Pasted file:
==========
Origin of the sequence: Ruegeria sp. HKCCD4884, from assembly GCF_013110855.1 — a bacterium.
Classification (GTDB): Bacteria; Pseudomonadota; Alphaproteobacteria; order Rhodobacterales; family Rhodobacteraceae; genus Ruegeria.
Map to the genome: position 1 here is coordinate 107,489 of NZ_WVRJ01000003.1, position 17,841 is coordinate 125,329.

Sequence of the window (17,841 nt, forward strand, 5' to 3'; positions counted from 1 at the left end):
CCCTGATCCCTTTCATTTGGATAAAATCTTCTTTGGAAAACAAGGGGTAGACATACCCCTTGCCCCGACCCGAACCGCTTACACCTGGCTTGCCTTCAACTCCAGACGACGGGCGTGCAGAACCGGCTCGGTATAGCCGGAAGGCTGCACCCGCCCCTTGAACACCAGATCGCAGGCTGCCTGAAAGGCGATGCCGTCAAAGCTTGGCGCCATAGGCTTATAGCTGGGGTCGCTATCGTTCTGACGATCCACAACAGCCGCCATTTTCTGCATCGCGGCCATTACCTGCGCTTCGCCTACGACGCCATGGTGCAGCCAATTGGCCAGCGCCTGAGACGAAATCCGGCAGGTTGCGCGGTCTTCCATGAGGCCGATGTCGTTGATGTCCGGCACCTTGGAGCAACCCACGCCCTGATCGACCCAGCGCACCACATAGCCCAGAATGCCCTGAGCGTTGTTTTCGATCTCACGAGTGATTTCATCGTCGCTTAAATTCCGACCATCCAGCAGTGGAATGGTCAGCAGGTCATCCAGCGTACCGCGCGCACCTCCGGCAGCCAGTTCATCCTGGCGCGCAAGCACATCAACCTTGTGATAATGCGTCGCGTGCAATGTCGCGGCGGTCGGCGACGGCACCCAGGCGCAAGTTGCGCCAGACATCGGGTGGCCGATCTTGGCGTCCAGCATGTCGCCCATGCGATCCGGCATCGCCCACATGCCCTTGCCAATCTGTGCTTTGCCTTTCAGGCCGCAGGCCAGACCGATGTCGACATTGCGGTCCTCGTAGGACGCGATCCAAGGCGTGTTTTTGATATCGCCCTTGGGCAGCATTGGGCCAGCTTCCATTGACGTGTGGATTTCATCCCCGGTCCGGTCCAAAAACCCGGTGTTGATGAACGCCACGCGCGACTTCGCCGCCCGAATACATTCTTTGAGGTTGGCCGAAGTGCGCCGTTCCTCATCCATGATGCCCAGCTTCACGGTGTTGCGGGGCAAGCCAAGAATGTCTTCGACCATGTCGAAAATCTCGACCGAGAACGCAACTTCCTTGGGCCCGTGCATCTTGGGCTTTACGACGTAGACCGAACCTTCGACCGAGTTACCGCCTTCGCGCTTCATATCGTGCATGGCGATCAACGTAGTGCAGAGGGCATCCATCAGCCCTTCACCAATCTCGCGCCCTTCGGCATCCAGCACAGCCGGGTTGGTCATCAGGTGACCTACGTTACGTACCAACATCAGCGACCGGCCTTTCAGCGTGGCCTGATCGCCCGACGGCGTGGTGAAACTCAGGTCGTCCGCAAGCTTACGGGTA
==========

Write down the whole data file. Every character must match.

Origin of the sequence: Ruegeria sp. HKCCD4884, from assembly GCF_013110855.1 — a bacterium.
Classification (GTDB): Bacteria; Pseudomonadota; Alphaproteobacteria; order Rhodobacterales; family Rhodobacteraceae; genus Ruegeria.
Map to the genome: position 1 here is coordinate 107,489 of NZ_WVRJ01000003.1, position 17,841 is coordinate 125,329.

Sequence of the window (17,841 nt, forward strand, 5' to 3'; positions counted from 1 at the left end):
CCCTGATCCCTTTCATTTGGATAAAATCTTCTTTGGAAAACAAGGGGTAGACATACCCCTTGCCCCGACCCGAACCGCTTACACCTGGCTTGCCTTCAACTCCAGACGACGGGCGTGCAGAACCGGCTCGGTATAGCCGGAAGGCTGCACCCGCCCCTTGAACACCAGATCGCAGGCTGCCTGAAAGGCGATGCCGTCAAAGCTTGGCGCCATAGGCTTATAGCTGGGGTCGCTATCGTTCTGACGATCCACAACAGCCGCCATTTTCTGCATCGCGGCCATTACCTGCGCTTCGCCTACGACGCCATGGTGCAGCCAATTGGCCAGCGCCTGAGACGAAATCCGGCAGGTTGCGCGGTCTTCCATGAGGCCGATGTCGTTGATGTCCGGCACCTTGGAGCAACCCACGCCCTGATCGACCCAGCGCACCACATAGCCCAGAATGCCCTGAGCGTTGTTTTCGATCTCACGAGTGATTTCATCGTCGCTTAAATTCCGACCATCCAGCAGTGGAATGGTCAGCAGGTCATCCAGCGTACCGCGCGCACCTCCGGCAGCCAGTTCATCCTGGCGCGCAAGCACATCAACCTTGTGATAATGCGTCGCGTGCAATGTCGCGGCGGTCGGCGACGGCACCCAGGCGCAAGTTGCGCCAGACATCGGGTGGCCGATCTTGGCGTCCAGCATGTCGCCCATGCGATCCGGCATCGCCCACATGCCCTTGCCAATCTGTGCTTTGCCTTTCAGGCCGCAGGCCAGACCGATGTCGACATTGCGGTCCTCGTAGGACGCGATCCAAGGCGTGTTTTTGATATCGCCCTTGGGCAGCATTGGGCCAGCTTCCATTGACGTGTGGATTTCATCCCCGGTCCGGTCCAAAAACCCGGTGTTGATGAACGCCACGCGCGACTTCGCCGCCCGAATACATTCTTTGAGGTTGGCCGAAGTGCGCCGTTCCTCATCCATGATGCCCAGCTTCACGGTGTTGCGGGGCAAGCCAAGAATGTCTTCGACCATGTCGAAAATCTCGACCGAGAACGCAACTTCCTTGGGCCCGTGCATCTTGGGCTTTACGACGTAGACCGAACCTTCGACCGAGTTACCGCCTTCGCGCTTCATATCGTGCATGGCGATCAACGTAGTGCAGAGGGCATCCATCAGCCCTTCACCAATCTCGCGCCCTTCGGCATCCAGCACAGCCGGGTTGGTCATCAGGTGACCTACGTTACGTACCAACATCAGCGACCGGCCTTTCAGCGTGGCCTGATCGCCCGACGGCGTGGTGAAACTCAGGTCGTCCGCAAGCTTACGGGTA